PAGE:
EDITORIAL

The second-in-command of the Catalan police during the referendum debunks the prosecution’s version of events

Ferran López contradicts witness statements by Colonel Diego Pérez de los Cobos

The testimony given by Ferran López, second-in-command of the Mossos under Josep Lluís Trapero at the time of the October 2017 referendum, was itself somewhat paradoxical. The PP government appointed López as head of the Mossos when it brought in direct rule by triggering article 155 of the Constitution and dismissing Trapero. Therefore, López is testifying as someone who was seen as trustworthy by the PP’s Minister of the Interior at the time, Juan Ignacio Zoido. So what happened? López espoused the exact same narrative as Trapero, in declaring that the Catalan police, the Mossos d’Esquadra, did not provide any support for the referendum. He was even able to give further details, since from a particular date López reported directly to Spain’s Colonel Diego Pérez de los Cobos.

López's testimony was very revealing as to what happened during the period in question. He declared that the had Mossos prepared an operation for the referendum which nobody queried, and they were banking on the support of Spain’s National Police and the Civil Guard. However, at 8am on the morning of the 1 October, they found themselves alone, since the other security forces decided to act on their own without consulting the Catalan police. One could easily conclude that the Mossos had fallen into a trap, and that De los Cobos had never had the slightest intention of carrying out a joint operation. On the contrary, he wished to take advantage of 1 October to point the finger at the Catalan police while simultaneously discrediting and delegitimizing it in the eyes of a part of the Catalan public. Only a few months earlier, following the 17 August attacks on the Ramblas in Barcelona, Catalan society was the proudest it had ever been of its police force.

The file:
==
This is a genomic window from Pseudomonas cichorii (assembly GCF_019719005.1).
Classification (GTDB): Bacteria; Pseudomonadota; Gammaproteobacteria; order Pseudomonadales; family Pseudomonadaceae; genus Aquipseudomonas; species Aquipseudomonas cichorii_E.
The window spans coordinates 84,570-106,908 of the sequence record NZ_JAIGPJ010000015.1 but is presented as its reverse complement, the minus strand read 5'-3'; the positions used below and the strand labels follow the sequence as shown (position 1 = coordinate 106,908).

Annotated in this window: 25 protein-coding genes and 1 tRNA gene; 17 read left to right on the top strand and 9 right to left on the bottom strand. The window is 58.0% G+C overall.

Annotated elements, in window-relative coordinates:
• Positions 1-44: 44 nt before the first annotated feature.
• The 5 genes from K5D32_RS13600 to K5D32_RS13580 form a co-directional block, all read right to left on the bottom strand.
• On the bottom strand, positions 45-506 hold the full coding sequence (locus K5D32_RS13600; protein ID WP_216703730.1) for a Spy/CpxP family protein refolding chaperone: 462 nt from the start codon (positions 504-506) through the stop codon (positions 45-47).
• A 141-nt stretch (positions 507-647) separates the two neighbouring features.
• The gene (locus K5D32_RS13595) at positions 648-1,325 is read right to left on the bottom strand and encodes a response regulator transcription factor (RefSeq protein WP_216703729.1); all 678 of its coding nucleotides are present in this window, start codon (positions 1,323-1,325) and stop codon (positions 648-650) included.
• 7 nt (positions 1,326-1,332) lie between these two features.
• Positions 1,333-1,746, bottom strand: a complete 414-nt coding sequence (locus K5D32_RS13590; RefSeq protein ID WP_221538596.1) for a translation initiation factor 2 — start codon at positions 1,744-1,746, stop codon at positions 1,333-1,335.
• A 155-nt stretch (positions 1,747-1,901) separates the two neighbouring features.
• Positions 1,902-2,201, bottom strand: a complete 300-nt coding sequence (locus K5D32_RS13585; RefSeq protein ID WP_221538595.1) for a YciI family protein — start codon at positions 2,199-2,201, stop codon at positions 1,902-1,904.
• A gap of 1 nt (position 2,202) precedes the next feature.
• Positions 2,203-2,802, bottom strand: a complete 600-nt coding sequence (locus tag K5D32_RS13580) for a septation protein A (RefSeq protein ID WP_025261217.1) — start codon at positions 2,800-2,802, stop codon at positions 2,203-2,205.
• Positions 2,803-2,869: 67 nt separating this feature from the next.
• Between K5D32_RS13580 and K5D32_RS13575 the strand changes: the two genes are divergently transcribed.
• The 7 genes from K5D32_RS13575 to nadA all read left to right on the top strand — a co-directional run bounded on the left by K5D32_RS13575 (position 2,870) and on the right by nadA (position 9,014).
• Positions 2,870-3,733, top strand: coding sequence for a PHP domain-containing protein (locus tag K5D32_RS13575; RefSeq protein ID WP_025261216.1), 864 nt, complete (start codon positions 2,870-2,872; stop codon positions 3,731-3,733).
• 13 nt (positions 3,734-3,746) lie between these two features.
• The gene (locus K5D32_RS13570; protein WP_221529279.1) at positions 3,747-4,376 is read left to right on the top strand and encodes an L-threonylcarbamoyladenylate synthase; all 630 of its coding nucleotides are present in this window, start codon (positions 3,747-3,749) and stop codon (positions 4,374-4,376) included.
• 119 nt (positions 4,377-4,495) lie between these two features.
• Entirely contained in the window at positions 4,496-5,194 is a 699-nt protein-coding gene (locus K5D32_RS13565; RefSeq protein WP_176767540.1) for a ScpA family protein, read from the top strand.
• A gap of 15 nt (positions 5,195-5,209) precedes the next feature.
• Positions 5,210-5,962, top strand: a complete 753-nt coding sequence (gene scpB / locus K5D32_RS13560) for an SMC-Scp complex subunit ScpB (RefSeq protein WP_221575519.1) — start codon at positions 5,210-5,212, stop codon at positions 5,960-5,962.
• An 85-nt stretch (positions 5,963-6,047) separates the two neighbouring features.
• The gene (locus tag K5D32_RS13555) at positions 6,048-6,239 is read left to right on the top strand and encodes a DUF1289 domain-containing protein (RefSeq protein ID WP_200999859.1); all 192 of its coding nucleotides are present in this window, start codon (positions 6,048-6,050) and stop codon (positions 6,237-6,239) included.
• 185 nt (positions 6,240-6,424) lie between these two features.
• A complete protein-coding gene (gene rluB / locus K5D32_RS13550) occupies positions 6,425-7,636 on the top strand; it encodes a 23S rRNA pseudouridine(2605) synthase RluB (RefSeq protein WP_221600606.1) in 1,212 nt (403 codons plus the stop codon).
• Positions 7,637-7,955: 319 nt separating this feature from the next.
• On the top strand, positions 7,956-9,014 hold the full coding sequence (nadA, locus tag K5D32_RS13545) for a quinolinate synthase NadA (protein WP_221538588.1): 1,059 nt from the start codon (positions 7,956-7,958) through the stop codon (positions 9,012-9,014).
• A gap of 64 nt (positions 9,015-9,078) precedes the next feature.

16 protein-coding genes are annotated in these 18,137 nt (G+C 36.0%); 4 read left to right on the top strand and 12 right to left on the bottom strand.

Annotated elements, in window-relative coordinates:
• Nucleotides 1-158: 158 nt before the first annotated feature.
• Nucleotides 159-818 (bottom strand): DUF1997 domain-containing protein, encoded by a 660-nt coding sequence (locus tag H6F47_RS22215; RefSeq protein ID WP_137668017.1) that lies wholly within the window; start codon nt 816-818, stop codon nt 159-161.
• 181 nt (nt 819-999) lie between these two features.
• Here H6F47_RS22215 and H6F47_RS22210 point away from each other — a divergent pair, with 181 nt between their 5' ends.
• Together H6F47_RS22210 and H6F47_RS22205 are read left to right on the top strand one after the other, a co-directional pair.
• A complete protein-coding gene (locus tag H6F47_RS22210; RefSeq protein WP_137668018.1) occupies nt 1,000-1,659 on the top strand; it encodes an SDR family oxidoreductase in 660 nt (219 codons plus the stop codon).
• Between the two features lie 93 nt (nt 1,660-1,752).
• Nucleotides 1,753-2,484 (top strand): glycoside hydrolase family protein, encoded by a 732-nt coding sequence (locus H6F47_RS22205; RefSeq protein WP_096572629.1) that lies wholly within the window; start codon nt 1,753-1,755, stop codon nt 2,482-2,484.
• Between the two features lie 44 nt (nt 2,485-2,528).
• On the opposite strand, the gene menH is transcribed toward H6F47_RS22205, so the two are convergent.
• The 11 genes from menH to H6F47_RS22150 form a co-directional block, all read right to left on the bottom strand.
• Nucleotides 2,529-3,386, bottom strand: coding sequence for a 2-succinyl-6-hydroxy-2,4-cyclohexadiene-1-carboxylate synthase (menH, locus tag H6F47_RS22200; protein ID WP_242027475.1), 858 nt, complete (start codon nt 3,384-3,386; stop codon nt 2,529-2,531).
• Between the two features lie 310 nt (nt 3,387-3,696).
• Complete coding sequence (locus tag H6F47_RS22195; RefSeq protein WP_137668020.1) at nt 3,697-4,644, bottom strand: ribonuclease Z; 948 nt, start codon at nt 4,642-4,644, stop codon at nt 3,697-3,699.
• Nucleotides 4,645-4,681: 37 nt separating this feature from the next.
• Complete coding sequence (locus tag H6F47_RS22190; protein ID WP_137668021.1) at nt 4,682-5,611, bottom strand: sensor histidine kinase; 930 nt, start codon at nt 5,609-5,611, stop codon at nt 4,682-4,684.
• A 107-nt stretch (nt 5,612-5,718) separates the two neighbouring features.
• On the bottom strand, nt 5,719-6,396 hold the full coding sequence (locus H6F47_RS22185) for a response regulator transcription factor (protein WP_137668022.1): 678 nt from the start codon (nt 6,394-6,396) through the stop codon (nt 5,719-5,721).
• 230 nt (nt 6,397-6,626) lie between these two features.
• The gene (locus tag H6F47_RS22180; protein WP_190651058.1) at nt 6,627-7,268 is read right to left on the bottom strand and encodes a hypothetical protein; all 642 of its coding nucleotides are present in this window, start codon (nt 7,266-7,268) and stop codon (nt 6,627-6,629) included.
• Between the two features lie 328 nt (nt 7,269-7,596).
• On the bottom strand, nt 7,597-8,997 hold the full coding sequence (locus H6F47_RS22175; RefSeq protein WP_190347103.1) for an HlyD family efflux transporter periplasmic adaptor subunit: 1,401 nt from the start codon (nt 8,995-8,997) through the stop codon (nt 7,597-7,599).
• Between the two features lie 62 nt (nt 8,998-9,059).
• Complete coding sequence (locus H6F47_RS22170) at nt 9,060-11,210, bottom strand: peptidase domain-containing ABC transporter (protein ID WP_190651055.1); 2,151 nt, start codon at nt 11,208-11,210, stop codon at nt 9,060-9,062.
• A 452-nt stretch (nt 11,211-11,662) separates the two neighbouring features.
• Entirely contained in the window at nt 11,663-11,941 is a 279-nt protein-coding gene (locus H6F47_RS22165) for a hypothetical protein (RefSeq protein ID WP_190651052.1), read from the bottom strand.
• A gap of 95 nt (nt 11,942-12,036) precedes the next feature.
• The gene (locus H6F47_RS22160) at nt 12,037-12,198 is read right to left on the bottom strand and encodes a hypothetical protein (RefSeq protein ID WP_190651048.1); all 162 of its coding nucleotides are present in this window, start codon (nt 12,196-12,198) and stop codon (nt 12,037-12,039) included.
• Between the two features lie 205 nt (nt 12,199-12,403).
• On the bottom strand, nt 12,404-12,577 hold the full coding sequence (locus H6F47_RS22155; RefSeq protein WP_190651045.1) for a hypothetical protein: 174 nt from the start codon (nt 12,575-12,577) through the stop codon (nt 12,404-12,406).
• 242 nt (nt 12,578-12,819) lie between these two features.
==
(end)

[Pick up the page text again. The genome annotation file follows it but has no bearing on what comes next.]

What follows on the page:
Ferran López also gave details of the meeting which the high command of the Mossos held with President Puigdemont, Vice President Junqueras and Interior Minister Forn to warn them not to go ahead with the vote as it might result in unrest on the streets due to the presence of 15,000 police. According to the former head of the Mossos, Puigdemont responded that if a confrontation were to take place between the voters and the police, he would declare independence. The prosecutor might attempt to use López’s words to claim that the Catalan government was planning a rebellion based on violence by the voters, but this would be a highly distorted version of the events. If anything, because Puigdemont did not declare independence on 1 October, despite the police violence.

The most important aspect of the statement is that it contradicts in almost every regard the version of events given by the police and Spain’s Interior Ministry in terms of the Mossos’ actions during the time in question. Furthermore, they have managed to contradict themselves, since if the Mossos were supposedly party to a rebellion, it would make no sense for the Spanish government to appoint a member of its high command as its leader after imposing direct rule. If Ferran López agreed with all his superior’s decisions, as he declared yesterday, and Trapero is being prosecuted for rebellion, why is López not also sat in the dock? Quite simply because even set-ups have a limit.